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Understanding Lean ERP
Part 1 of 6

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Lean Manufacturing, Basics, Principles, Techniques

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People are often told that the technological components that make up modern software systems shouldn't matter and that it's what you see that counts. Contrary to that belief, it's what you don't see that can kill a project or constrain a business at a critical moment. It is increasingly important that managers, both technical and nontechnical, stay abreast of new developments in technology that directly impact the ERP mar­ket. Most important are those technologies deemed to be "enabling" in nature.

We begin our discussion of ERP "technology layers" by first defin­ing ERP itself. The APICS Dictionary defines enterprise resources plan­ning (ERP) as follows: "ERP: A complete set of functional modules designed to identify and plan the enterprise-wide resources necessary to take, make, ship, and account for customer orders or services."

The Dictionary goes on to say: "An ERP system differs from the typical MRPII system in technical requirements such as graphical user interface, use of a fourth generation language and computer-aided soft­ware engineering tools in development, client/server architecture, and open systems portability."
When you consider investing in ERP technology today, your choices go much further than a mere consideration of the high-level function­ality that you require. As the APICS definition suggests, you must also look at the user interface tools, the relational database management system, and the "openness" of the operating system. All of these ele­ments in concert make up the integrated technical environment of your ERP solution and its presentation to your users.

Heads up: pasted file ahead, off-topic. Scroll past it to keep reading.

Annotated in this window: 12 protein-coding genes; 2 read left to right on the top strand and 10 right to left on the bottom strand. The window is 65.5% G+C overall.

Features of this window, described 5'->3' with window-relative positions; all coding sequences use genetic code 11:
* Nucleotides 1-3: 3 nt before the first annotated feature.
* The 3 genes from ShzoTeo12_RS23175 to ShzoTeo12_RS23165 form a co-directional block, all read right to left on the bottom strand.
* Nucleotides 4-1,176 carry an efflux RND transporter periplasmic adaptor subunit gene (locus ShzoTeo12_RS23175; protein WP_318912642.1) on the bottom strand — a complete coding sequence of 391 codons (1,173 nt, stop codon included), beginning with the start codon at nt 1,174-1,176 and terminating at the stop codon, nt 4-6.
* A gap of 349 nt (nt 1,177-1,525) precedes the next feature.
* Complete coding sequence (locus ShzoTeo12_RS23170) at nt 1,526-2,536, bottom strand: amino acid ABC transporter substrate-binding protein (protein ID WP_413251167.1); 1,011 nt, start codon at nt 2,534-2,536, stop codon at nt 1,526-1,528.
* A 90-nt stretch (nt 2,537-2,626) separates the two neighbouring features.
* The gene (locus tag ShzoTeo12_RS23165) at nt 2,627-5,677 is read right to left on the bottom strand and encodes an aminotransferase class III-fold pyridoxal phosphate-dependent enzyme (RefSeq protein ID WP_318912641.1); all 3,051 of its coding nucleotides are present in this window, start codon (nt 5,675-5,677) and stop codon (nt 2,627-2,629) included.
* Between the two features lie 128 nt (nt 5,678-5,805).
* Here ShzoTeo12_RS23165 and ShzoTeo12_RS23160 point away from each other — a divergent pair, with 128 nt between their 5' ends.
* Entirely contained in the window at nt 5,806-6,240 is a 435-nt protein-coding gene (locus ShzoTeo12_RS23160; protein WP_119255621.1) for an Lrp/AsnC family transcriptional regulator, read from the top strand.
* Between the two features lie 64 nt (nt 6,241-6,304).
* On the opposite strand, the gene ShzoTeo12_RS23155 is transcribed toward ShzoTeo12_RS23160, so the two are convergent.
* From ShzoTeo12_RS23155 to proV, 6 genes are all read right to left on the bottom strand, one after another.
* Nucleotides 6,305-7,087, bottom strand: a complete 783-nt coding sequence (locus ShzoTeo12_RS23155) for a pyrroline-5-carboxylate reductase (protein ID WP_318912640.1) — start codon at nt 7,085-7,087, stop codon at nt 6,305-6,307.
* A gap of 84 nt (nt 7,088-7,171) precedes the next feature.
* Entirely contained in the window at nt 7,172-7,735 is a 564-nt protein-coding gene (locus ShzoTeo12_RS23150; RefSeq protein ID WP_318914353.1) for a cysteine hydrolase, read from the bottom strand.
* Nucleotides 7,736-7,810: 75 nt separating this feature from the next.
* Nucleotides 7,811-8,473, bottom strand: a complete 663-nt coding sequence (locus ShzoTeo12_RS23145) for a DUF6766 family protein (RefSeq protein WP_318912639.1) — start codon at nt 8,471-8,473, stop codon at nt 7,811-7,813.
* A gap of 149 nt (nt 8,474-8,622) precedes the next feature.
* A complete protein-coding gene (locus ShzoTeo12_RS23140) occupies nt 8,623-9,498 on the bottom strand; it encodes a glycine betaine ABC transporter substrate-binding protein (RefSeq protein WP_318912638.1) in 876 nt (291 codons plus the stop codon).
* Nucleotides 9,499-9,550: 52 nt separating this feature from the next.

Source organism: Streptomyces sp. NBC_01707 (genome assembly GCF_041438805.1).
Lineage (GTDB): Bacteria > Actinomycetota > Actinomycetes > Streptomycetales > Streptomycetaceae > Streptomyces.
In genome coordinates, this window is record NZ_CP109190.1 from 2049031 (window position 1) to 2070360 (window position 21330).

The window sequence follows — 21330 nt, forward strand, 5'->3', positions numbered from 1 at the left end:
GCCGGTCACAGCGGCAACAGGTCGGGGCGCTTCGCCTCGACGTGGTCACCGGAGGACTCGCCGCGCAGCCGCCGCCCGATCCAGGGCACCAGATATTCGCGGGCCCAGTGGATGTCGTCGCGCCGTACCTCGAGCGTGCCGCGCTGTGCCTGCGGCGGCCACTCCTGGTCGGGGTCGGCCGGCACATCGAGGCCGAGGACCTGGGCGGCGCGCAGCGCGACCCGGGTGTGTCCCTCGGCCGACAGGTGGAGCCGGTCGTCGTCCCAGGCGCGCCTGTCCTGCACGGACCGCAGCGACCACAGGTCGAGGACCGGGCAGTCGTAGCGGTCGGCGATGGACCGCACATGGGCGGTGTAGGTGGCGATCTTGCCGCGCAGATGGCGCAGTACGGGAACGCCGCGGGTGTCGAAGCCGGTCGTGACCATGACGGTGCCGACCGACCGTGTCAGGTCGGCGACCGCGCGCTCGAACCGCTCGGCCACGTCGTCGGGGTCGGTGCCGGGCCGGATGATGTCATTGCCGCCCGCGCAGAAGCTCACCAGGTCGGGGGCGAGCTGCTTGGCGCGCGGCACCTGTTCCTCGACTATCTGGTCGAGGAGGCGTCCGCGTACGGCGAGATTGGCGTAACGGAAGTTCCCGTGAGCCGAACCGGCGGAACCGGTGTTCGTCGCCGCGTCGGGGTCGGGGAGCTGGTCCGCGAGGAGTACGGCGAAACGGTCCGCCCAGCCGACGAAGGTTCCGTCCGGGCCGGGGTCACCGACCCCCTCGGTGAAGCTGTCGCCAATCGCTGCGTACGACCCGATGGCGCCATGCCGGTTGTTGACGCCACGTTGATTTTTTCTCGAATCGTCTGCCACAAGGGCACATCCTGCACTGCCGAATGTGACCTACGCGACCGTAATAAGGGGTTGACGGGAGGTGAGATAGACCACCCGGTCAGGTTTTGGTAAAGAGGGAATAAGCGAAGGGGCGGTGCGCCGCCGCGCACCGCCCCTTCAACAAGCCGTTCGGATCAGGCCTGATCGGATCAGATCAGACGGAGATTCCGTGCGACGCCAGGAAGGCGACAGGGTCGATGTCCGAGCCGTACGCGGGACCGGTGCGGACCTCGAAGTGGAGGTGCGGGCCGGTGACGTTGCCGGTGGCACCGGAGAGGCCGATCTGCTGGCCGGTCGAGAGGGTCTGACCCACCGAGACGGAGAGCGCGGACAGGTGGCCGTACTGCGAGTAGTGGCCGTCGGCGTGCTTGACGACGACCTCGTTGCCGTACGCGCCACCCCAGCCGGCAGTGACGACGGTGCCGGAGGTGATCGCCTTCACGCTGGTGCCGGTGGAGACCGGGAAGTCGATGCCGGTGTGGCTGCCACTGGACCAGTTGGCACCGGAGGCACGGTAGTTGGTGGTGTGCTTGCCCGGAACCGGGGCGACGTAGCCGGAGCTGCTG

The APICS definition gives us a fair idea of what is deemed to be a baseline standard for state-of-the-art ERP systems. On the other hand, it stops short of truly defining the enabling technology beneath the application programs themselves. Fundamentally there are five com­ponents that provide the basis for workable enterprise systems. They are (in reverse hierarchy)

1. hardware
2. networking systems and operating systems software (OS)
3. relational database management systems (RDBMS)
4. business logic layer
5. the user interface (UI).

We define these components as "layers" because they are the nec­essary building blocks for a complete ERP system. Of course, it is not only the functionality that is required within each layer, but also the integration and communications between the layers that is important. Each layer must be considered in terms of the upward and downward compatibility with the others.

Additionally, many systems practitioners extend the concept of re­quiredintegration beyond the existing applications. They suggest that the ERP modules must be designed in such a way as to anticipate fu­ture software developments, both internal and external. This may be forward thinking, but necessary to consider the impact of future devel­opments and ability of your ERP system to incorporate and/or commu­nicate with new technologies. The advent of advanced planning and scheduling (APS) systems and the promises and challenges of inte­grating them within existing ERP systems is one example. We term such systems "E-ERP," or "extended" ERP.

Figure 1 depicts our concept of the five technology layers that form the building blocks for a robust ERP environment. During strategic planning for information systems, it is recommended that any solution (and, in fact, each layer) be measured in terms of its

• viability
• durability
• cost justification.

In the sections that follow, and using the above criteria as a base­line, we will describe each layer, discuss the strategic qualifiers that should be considered when investing in each layer, and provide sug­gestions as to how each layer can be leveraged to bring your company competitive advantage..

To Be Continued


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